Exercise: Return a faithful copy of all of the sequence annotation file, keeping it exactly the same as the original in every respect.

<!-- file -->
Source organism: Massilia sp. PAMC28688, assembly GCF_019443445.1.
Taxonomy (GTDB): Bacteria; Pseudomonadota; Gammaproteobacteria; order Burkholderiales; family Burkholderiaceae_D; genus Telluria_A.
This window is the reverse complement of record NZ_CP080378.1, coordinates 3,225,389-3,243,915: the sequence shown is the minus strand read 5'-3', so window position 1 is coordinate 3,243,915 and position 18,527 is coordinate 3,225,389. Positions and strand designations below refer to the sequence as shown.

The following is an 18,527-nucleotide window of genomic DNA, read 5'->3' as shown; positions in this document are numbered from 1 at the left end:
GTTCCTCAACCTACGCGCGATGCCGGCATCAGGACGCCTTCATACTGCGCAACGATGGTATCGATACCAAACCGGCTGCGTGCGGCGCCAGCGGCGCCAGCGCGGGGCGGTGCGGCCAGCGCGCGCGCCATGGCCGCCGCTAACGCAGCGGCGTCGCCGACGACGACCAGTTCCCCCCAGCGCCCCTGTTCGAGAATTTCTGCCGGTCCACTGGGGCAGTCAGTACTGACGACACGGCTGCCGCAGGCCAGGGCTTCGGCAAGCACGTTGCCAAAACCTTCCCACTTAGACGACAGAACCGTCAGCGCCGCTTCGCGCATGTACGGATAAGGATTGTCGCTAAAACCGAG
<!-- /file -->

Source organism: Massilia sp. PAMC28688, assembly GCF_019443445.1.
Taxonomy (GTDB): Bacteria; Pseudomonadota; Gammaproteobacteria; order Burkholderiales; family Burkholderiaceae_D; genus Telluria_A.
This window is the reverse complement of record NZ_CP080378.1, coordinates 3,225,389-3,243,915: the sequence shown is the minus strand read 5'-3', so window position 1 is coordinate 3,243,915 and position 18,527 is coordinate 3,225,389. Positions and strand designations below refer to the sequence as shown.

The following is an 18,527-nucleotide window of genomic DNA, read 5'->3' as shown; positions in this document are numbered from 1 at the left end:
GTTCCTCAACCTACGCGCGATGCCGGCATCAGGACGCCTTCATACTGCGCAACGATGGTATCGATACCAAACCGGCTGCGTGCGGCGCCAGCGGCGCCAGCGCGGGGCGGTGCGGCCAGCGCGCGCGCCATGGCCGCCGCTAACGCAGCGGCGTCGCCGACGACGACCAGTTCCCCCCAGCGCCCCTGTTCGAGAATTTCTGCCGGTCCACTGGGGCAGTCAGTACTGACGACACGGCTGCCGCAGGCCAGGGCTTCGGCAAGCACGTTGCCAAAACCTTCCCACTTAGACGACAGAACCGTCAGCGCCGCTTCGCGCATGTACGGATAAGGATTGTCGCTAAAACCGAG